11.
Am J Infect Control ; 49(8): 1075-1077, 2021 08.
Article in English | MEDLINE | ID: covidwho-1086738

ABSTRACT

This case study is part of a series centered on the Centers for Disease Control and Prevention/National Healthcare Safety Network (NHSN) healthcare-associated infection (HAI) surveillance definitions. This specific case study focuses on the application of the Pneumonia (PNEU), Ventilator-associated event (VAE), and Bloodstream infections (BSI) surveillance definitions to a patient with COVID-19. The intent of the case study series is to foster standardized application of the NHSN HAI surveillance definitions among Infection Preventionists (IPs) and encourage accurate determination of HAI events.


Subject(s)
COVID-19 , Catheter-Related Infections , Cross Infection , Pneumonia, Ventilator-Associated , Catheter-Related Infections/epidemiology , Catheter-Related Infections/prevention & control , Cross Infection/epidemiology , Cross Infection/prevention & control , Data Accuracy , Delivery of Health Care , Humans , Infection Control , Pneumonia, Ventilator-Associated/epidemiology , Pneumonia, Ventilator-Associated/prevention & control , SARS-CoV-2 , United States
13.
J Nephrol ; 34(2): 345-353, 2021 04.
Article in English | MEDLINE | ID: covidwho-996505

ABSTRACT

BACKGROUND: In hemodialysis (HD) patients, central venous catheter (CVC) related bloodstream infections are a major cause of morbidity and mortality. Hygienic precautions are a key aspect of dialysis care for infection prevention, but they are not sufficient to completely avoid the occurrence of CVC related infections. During the COVID-19 pandemic, hygienic precautions for preventing viral transmission have been markedly reinforced. We evaluated their effects on CVC-related infection rates. METHODS: An observational retrospective study was conducted in two hemodialysis units of the same institution treating 215 chronic hemodialysis patients, 71 of whom are currently (33%) using a CVC. In the CVC cohort, we compared data on catheter-related infection rates during the maximum spread of the COVID-19 pandemic in Italy (February to May 2020) with data from the same period of the previous year and with the whole of 2019. RESULTS: In 2019, we recorded a catheter-related bloodstream infection (CRBSI) rate of 1.19 (95% CI 0.81-1.68)/1000 days [2.07 (95% CI 1.12-3.52)/1000 days in the Feb-May 2019 period] and a tunnel and exit-site infection rate of 0.82 (95% CI 0.51-1.24)/1000 days [1.04 (95% CI 0.41-2.15)/1000 days in the Feb-May 2019 period]. Infection rates drastically decreased during the COVID-19 pandemic, with just one catheter-related bloodstream infection being recorded. Catheter-related bloodstream infection rates showed a significant reduction to 0.20 (95% CI 0.01-0.9)/1000 days (p < 0.05 and p < 0.005 compared to 2019 and to Feb-May 2019, respectively) and a non-significant reduction in tunnel and exit-site infections to 0.6 (95% CI 0.15-1.6)/1000 days. CONCLUSIONS: The observed 91% reduction in catheter-related bloodstream infections compared to the same period in 2019 [IRR 0.09 (95% CI 0.002-0.64)] and the 83% reduction compared to the whole of 2019 [IRR 0.17 (95% CI 0.004-1.009)] suggest that a stricter implementation of hygienic precautions in the dialysis setting can markedly improve the problem of CVC-related infections.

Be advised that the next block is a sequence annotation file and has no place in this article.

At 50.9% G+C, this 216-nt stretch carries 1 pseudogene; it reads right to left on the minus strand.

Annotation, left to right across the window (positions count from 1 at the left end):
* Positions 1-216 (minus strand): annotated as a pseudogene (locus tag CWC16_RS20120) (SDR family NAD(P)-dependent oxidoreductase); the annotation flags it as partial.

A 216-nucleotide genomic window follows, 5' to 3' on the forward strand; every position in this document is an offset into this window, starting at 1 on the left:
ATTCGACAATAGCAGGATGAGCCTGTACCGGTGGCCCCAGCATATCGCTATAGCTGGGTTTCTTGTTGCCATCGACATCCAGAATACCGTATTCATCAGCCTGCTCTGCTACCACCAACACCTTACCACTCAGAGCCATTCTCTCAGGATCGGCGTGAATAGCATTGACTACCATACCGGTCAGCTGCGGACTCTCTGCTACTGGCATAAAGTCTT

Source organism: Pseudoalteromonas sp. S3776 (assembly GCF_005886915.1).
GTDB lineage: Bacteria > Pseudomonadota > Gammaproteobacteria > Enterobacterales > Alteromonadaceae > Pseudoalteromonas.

Subject(s)
COVID-19/prevention & control , Catheter-Related Infections/prevention & control , Central Venous Catheters/adverse effects , Pandemics , Renal Dialysis/adverse effects , Aged , COVID-19/epidemiology , Catheter-Related Infections/epidemiology , Comorbidity , Female , Humans , Incidence , Italy/epidemiology , Kidney Failure, Chronic/epidemiology , Kidney Failure, Chronic/therapy , Male , Retrospective Studies , SARS-CoV-2
14.
J Pediatr Surg ; 55(7): 1339-1343, 2020 Jul.
Article in English | MEDLINE | ID: covidwho-997195

ABSTRACT

BACKGROUND: The infectious risk of central venous line (CVL) placement in children with neutropenia (absolute neutrophil count [ANC] <500/mm3) is not well defined. This study aims to investigate the early (≤30 days) and late (>30 days) infectious complications of CVLs placed in pediatric patients with and without neutropenia. METHODS: A retrospective review was conducted of all CVLs placed by pediatric surgeons at two institutions from 2010 to 2017. Multivariable logistic regression was performed to identify risk factors for line infection. Propensity score-matched cohorts of patients with and without neutropenia were compared in a 1:1 ratio. Wilcoxon rank-sum, Chi-square, Fisher's exact, and log-rank tests were also performed. RESULTS: Review identified 1,102 CVLs placed in 937 patients. Fifty-four patients were neutropenic at the time of placement. Multivariable analysis demonstrated tunneled catheters and subclavian access as associated with line infection. The propensity score-matched cohort included 94 patients, 47 from each group. Demographic and preoperative data were similar between the groups (p > 0.05). Patients with neutropenia were no more likely to develop early (4.3% vs. 2.1%, p = 1.000) or late (19.1% vs. 17.0%, p = 1.000) infectious complications than patients without neutropenia, with similar median time to infection (141 vs. 222 days, p = 0.370). CONCLUSION: A policy of selective CVL placement in neutropenic patients with standardized postoperative line maintenance is safe. Future directions include defining criteria by which neutropenic patients could be prospectively selected for safe CVL placement. LEVEL OF EVIDENCE: II - Retrospective cohort study.